Parental Guidance Suggested

Some people have all the luck, in which they never experience or understand a desire to have what constitutes in society as a “normal” life.

They grow up in loving homes — not necessarily nuclear ones — with families that support them and teach them valuable life lessons to prepare them to be thriving and successful adults in society. They live life fearlessly and ready to take on the world because they were told throughout their lives that they could do and be anything they wanted to be. Their complaints vary from having the option of two family homes and not getting what they wanted for Christmas. Or something of that nature.

But then, there are the other people… the ones whose innocence and youth were lost very early in life through various methods ranging emotional, physical and sexual abuse, abandonment and just overall circumstances. They grew up afraid to speak their minds and hearts, mistrusting of adults — especially whichever gender caused the most trauma — and resentful or very angry with anyone they felt had a better deal. They have difficulties in relationships friendly and romantic, and often hurt people both intentionally in retaliation or unintentionally through subconsciousness.

Unfortunately, if the media reports and case studies are correct, there are a lot of the latter in the world. As scary as the reality of abuse cases are, scarier still are the ones that never see the light of day. These days the commonality of people (many high-profile) revealing their ordeals have sparked more discussions and openness about the subject, which allows the possibility of healing and coming from a place of despair, to one of hope. But the truth is these people function in our society and in one form or another, their demons affect how they do so. Our understanding, or lack thereof, can sometimes put us in uncomfortable and presumably unfair life or death situations.

Why am I going down this slippery and awkward slope… again?

Yesterday, I read a story about a father in Texas who discovered someone sexually assaulting his four year-old daughter and punched him continuously in the head until he died. As tragic as the death of someone by the hands of another may be, shamefully in retrospect, the emotion that came over me was anything but grief.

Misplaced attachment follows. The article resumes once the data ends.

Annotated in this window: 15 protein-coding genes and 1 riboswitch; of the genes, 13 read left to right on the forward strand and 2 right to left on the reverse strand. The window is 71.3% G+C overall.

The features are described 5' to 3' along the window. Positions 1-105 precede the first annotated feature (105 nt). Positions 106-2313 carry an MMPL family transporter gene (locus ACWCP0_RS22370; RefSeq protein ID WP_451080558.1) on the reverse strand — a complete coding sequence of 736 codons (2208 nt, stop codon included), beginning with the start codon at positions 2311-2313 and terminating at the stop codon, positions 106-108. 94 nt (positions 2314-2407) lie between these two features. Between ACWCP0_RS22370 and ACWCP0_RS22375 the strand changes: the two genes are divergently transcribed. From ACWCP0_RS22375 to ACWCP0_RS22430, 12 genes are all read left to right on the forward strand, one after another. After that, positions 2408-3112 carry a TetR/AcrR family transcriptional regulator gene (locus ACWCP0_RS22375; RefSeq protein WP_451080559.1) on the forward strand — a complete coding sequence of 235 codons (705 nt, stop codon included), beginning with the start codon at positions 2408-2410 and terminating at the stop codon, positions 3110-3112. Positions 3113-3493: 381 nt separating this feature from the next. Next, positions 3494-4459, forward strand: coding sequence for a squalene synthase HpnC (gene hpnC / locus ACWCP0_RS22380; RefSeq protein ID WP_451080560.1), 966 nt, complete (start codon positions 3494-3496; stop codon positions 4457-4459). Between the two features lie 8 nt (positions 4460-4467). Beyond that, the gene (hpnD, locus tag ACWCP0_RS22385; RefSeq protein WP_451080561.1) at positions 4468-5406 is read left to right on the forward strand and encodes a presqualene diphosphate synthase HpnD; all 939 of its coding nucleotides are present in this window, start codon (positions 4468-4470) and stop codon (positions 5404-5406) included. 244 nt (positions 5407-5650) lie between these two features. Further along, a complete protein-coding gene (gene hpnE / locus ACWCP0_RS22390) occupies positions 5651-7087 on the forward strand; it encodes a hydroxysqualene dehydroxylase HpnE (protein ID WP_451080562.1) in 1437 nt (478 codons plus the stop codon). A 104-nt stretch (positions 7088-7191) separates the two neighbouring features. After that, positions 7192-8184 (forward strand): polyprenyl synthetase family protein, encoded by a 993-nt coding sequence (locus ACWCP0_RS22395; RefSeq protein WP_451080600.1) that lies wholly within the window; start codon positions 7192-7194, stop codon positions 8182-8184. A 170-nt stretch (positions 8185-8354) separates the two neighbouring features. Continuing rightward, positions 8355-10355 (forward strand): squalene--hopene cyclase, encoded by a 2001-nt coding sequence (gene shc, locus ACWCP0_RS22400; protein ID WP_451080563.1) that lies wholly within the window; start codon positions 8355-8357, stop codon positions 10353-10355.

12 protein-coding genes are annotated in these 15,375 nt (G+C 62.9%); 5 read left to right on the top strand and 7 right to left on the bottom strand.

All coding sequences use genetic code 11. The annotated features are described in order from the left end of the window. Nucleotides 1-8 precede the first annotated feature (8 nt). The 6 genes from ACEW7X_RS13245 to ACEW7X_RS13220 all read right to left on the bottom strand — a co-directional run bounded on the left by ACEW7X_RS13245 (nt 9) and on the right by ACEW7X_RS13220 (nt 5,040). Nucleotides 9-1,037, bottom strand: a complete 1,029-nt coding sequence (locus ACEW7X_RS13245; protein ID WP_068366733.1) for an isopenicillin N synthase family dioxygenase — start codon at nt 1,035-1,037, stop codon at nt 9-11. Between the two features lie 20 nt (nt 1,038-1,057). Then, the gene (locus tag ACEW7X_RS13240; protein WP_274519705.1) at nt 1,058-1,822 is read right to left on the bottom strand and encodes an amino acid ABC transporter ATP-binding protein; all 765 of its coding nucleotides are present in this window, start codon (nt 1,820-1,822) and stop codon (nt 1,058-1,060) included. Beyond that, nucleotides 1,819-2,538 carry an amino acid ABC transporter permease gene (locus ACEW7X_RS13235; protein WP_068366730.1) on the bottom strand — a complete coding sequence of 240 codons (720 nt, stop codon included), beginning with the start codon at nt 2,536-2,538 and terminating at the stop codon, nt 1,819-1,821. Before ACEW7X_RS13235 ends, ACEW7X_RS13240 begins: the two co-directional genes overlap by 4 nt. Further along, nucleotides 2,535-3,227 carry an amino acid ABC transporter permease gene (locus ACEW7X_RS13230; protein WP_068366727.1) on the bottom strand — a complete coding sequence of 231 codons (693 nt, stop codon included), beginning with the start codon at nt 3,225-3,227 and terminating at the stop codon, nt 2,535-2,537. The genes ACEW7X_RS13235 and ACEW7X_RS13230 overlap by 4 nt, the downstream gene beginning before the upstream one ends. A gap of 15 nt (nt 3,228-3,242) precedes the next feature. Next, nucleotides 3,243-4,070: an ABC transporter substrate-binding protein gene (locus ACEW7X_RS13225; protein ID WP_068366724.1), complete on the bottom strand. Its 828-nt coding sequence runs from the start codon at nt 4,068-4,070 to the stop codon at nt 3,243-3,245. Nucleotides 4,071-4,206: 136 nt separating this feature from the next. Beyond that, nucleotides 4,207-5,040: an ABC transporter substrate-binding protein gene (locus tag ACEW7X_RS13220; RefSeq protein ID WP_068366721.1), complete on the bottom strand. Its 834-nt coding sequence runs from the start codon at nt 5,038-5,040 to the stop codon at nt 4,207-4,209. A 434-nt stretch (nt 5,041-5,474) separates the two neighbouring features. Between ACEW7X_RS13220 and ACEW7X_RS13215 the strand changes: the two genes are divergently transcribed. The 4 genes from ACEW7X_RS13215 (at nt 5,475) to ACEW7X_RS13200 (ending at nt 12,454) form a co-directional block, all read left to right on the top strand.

My first thought was that the father should not be charged with a crime. My second thought was about what that little girl is going to have to endure emotionally. Surprisingly, my third thought was that I envied her future.

For the rest of her life, that little girl will always know that her dad literally killed someone to protect her. He will most likely never let her out of his sight for the rest of his life. She will never have to live with a soul-crushing secret, or believe that somehow she was responsible for what happened to her, because her family will give her all the support she needs to be a strong, confident woman.

When people become parents, they sometimes forget there’s more to having a child than feeding, changing and clothing them. They’re not accessories to be paraded like the latest “It” bag, and you can’t give them away if you grow tired or bored with maintaining them. Some people have children for many reasons that don’t include the most important reason: having a legacy.

Adults forget that children are the ones who build on the foundations we create. When we break everything in their paths, they go through life thinking everything should be broken. When we neglect them, they neglect others — and worse — seek the acceptance of those who don’t have their best interests at heart. When we create entertainment such as music, movies, books and video games that glorify sex and violence, they embrace them in place of love and compassion. When we speak and act disrespectfully to and around them, they replicate the same behavior. Everything we do impacts their futures… and ours.

But I’m no expert.

My own story is not a new one, so I don’t need to elaborate. But when one has spent the last six-plus years in long-term relationships with men so similar to her absentee father that she could only tell them apart physically… you can gauge someone dropped the ball during my formative years. With that, I’m taking a much-needed break from it all for a while to re-draft that blueprint.

You don’t need to be a parent to determine the future of a child, but it helps to be a parent to your child for the sake of their future. This especially rings true now that we can no longer rely on teachers, nor the church — or even our communities — to protect them.

Perhaps the moral of the story is if you choose to bring a child into this world, be prepared to have a watchful eye, impeccable time management skills, the willingness to sacrifice some of your life’s comforts for them… and potentially take a life for them.

Only the last one I don’t advocate, but if the “stand your ground” law can enable psychotic provocateurs to murder innocent people, one would think exceptions can be made for the most innocent of all.

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The Week of Champagne and Ice T

At the risk of having Cindy Adams come for me… I must express that the events of last week can truly happen “only in New York”.